"Vasa (Vaasa) - A special town" Vasa by gubbi1

Vasa Travel Guide: 47 reviews and 108 photos

Vasa or Vaasa is quite a special town. It is a pretty old town, but not really and it has, as you just read, two names in Finland. What I mean, I will explain. For my weekend I took a day off to head down from Oulu to see the Kvarken Archipelago, which is one of the few Finnish World Nature Heritages. The whole area is since the melting of the glaciers after the lastice-age in a continues rising to the level it had before. That means each year there is a gain in altitude of 9mm! The first islands arose off the ocean about 2000 years ago and for the year 4500 it is estimated that there will be a landbridge to Sweden. You see, in a geological sense, there is a rapid movement of the shoreline towards Sweden. Up to 1850 Vaasa was located about 6 km more inland. In struggle with their harbour because of the landrise and finally a devastating fire caused the Vaasa to move further to the new coast. Today there is not very much to see of the old town, as the houses except of the castle used to be out of wood and therefore was food for the flames. This incident had a big effect on the way the new town was designed. Nowadays Vaasa has wide streets, over which fire will most likely not spread.
So why has it two names. Finland as a nation is a pretty young country. It was declared as country 1917 after a very lively history influenced by Russia and Sweden. Over several hundred years Sweden dominated the south and Swedish became the official language. But step by step Finland found its identity. Nowadays the Swedish language still is spoken widely in the southwestern coastal area. So most towns, like Vaasa, have a Finnish (Vaasa) and a Swedish (Vasa) name. It is a bit confusing especially for this town, many other town names a totally different in the two languages.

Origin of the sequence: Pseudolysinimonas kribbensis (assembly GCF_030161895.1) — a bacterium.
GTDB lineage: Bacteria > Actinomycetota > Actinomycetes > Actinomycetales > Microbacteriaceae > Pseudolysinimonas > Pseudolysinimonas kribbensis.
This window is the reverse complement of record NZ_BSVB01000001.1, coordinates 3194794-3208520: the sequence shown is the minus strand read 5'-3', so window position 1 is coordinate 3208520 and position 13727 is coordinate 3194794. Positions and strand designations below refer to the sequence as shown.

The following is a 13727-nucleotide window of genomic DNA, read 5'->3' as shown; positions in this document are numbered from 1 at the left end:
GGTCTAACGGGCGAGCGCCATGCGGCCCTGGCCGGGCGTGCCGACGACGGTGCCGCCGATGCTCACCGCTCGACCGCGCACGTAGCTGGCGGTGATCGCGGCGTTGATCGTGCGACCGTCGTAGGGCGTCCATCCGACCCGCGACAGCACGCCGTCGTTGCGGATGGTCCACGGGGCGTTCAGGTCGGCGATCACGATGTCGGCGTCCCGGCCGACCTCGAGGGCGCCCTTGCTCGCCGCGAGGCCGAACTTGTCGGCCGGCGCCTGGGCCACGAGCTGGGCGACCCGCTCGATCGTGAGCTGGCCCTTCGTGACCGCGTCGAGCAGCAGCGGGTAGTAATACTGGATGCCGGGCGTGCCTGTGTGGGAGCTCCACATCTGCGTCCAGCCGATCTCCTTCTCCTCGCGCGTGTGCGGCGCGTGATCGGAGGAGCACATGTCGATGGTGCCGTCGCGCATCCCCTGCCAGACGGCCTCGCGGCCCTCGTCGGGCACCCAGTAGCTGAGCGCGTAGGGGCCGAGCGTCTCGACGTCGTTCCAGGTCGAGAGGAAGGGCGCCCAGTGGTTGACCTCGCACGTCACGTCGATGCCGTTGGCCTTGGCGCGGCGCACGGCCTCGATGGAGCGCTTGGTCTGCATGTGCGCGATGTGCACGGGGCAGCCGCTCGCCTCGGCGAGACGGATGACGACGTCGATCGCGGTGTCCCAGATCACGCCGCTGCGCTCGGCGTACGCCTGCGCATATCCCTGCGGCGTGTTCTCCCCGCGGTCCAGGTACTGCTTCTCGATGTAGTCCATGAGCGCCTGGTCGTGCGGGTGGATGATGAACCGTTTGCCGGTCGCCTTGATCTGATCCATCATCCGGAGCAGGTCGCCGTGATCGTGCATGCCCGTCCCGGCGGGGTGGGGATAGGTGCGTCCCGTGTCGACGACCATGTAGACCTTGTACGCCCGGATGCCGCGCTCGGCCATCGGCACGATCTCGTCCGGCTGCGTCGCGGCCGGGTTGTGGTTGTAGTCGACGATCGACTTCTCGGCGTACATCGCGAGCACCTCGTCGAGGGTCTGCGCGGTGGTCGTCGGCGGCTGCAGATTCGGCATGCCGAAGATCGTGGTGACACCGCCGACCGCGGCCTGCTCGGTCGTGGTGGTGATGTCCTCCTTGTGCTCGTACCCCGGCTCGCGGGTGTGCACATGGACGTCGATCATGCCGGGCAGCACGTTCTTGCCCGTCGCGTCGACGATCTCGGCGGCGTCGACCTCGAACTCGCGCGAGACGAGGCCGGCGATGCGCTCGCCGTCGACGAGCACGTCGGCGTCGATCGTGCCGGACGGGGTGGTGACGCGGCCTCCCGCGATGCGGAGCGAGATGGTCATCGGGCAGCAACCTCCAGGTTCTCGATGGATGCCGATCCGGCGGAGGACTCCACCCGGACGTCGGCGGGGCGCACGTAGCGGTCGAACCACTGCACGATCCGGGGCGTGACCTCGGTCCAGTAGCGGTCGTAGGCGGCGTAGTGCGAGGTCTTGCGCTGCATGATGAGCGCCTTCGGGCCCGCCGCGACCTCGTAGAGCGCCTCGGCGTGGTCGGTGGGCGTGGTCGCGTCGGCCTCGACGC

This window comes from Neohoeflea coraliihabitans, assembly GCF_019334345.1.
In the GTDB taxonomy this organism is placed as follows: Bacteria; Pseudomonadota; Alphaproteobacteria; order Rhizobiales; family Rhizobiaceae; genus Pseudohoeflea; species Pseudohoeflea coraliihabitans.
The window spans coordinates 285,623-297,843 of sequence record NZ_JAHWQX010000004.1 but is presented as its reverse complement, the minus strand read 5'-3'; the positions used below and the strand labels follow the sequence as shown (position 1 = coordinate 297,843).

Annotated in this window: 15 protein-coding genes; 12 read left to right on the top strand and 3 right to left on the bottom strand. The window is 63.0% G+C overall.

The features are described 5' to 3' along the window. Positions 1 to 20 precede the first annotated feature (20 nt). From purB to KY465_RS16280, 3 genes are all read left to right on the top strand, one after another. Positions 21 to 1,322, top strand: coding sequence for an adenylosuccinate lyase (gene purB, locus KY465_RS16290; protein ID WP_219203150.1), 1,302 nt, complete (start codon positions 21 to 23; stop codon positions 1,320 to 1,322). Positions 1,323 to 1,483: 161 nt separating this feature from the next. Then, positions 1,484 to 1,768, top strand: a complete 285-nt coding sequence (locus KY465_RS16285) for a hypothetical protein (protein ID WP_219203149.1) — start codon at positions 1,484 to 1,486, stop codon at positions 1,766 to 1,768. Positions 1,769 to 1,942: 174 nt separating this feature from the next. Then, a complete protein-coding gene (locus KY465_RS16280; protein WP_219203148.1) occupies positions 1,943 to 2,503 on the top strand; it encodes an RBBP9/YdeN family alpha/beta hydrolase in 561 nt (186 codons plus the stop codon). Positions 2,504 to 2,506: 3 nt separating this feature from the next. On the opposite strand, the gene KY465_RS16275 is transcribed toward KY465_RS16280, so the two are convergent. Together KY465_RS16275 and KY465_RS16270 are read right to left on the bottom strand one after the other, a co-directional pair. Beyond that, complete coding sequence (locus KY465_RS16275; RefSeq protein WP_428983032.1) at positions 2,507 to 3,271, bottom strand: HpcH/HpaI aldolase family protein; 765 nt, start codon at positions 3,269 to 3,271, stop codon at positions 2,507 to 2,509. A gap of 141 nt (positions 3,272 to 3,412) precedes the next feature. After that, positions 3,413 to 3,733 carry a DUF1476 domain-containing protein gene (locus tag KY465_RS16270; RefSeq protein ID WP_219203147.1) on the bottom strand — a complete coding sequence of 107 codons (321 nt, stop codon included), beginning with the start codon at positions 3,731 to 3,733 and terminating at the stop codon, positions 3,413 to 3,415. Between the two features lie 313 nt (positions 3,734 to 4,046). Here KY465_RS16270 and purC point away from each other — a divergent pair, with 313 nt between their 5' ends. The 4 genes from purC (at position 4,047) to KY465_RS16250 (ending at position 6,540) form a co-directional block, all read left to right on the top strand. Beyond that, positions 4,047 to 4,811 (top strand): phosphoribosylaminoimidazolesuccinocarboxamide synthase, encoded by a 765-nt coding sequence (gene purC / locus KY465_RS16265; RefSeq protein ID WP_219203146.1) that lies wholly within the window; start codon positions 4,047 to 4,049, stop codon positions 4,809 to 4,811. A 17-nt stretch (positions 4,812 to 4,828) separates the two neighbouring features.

What to do in Vaasa? I recommend to have a walk through downtown. It is not a large walk. Mainly two big streets marking the upper and lower end of the market square form the inner town. From the market square you can easily reach the church, the water tower and the water front. During daytime you can visit the Market hall, which was closed during the time I was in town.

If you have a car, you should head to the open air museum with old houses of the region. It is located half way to Kursholm, which is the place old Vaasa is located. Of course you should also visit Kursholm, as this place is a seperate location in Virtual Tourist, I place everything I saw there into this VT-destination, even though it is tight connected to the new Vaasa. Being in the region highly recommended is a visit to the archipelago. My trip to Vaasa was mainly to see this.

The monument shown on the picture is located on the central square in downtown Vaasa. It is the statue of liberty, remembering the forming of the Republic of Finland.

Here you get to old Vaasa...

Pros and Cons
  • Pros:Nice town in a beautiful area...
  • Cons:Hard to know which language to use.
  • In a nutshell:Enjoyed my time very much.
  • Last visit to Vasa: Apr 2008
  • Intro Updated Jan 25, 2011
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gubbi1

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